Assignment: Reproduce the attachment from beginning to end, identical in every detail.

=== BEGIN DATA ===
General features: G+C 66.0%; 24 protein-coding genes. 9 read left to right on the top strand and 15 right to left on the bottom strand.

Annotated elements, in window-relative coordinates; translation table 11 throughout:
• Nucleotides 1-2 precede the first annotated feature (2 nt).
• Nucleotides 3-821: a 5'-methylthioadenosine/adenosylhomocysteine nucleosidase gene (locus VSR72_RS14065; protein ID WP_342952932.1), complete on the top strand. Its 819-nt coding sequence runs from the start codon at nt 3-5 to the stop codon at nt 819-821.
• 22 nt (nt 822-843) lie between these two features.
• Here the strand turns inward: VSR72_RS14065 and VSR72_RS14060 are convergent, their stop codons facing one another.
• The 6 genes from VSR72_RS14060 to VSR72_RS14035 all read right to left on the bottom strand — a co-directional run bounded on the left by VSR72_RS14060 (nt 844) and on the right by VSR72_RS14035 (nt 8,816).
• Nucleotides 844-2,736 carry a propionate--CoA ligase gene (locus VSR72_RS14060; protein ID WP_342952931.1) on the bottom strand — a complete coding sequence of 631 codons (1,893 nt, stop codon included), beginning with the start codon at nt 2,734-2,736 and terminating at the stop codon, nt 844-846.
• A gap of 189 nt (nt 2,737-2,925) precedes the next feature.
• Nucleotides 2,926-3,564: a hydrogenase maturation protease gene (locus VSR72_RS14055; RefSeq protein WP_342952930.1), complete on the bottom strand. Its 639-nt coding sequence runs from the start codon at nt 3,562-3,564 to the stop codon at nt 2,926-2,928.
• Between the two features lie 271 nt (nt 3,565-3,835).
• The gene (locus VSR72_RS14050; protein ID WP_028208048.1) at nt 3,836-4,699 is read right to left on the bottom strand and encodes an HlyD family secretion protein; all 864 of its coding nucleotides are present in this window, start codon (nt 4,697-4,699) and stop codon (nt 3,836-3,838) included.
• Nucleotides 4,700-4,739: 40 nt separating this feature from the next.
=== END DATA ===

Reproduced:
General features: G+C 66.0%; 24 protein-coding genes. 9 read left to right on the top strand and 15 right to left on the bottom strand.

Annotated elements, in window-relative coordinates; translation table 11 throughout:
• Nucleotides 1-2 precede the first annotated feature (2 nt).
• Nucleotides 3-821: a 5'-methylthioadenosine/adenosylhomocysteine nucleosidase gene (locus VSR72_RS14065; protein ID WP_342952932.1), complete on the top strand. Its 819-nt coding sequence runs from the start codon at nt 3-5 to the stop codon at nt 819-821.
• 22 nt (nt 822-843) lie between these two features.
• Here the strand turns inward: VSR72_RS14065 and VSR72_RS14060 are convergent, their stop codons facing one another.
• The 6 genes from VSR72_RS14060 to VSR72_RS14035 all read right to left on the bottom strand — a co-directional run bounded on the left by VSR72_RS14060 (nt 844) and on the right by VSR72_RS14035 (nt 8,816).
• Nucleotides 844-2,736 carry a propionate--CoA ligase gene (locus VSR72_RS14060; protein ID WP_342952931.1) on the bottom strand — a complete coding sequence of 631 codons (1,893 nt, stop codon included), beginning with the start codon at nt 2,734-2,736 and terminating at the stop codon, nt 844-846.
• A gap of 189 nt (nt 2,737-2,925) precedes the next feature.
• Nucleotides 2,926-3,564: a hydrogenase maturation protease gene (locus VSR72_RS14055; RefSeq protein WP_342952930.1), complete on the bottom strand. Its 639-nt coding sequence runs from the start codon at nt 3,562-3,564 to the stop codon at nt 2,926-2,928.
• Between the two features lie 271 nt (nt 3,565-3,835).
• The gene (locus VSR72_RS14050; protein ID WP_028208048.1) at nt 3,836-4,699 is read right to left on the bottom strand and encodes an HlyD family secretion protein; all 864 of its coding nucleotides are present in this window, start codon (nt 4,697-4,699) and stop codon (nt 3,836-3,838) included.
• Nucleotides 4,700-4,739: 40 nt separating this feature from the next.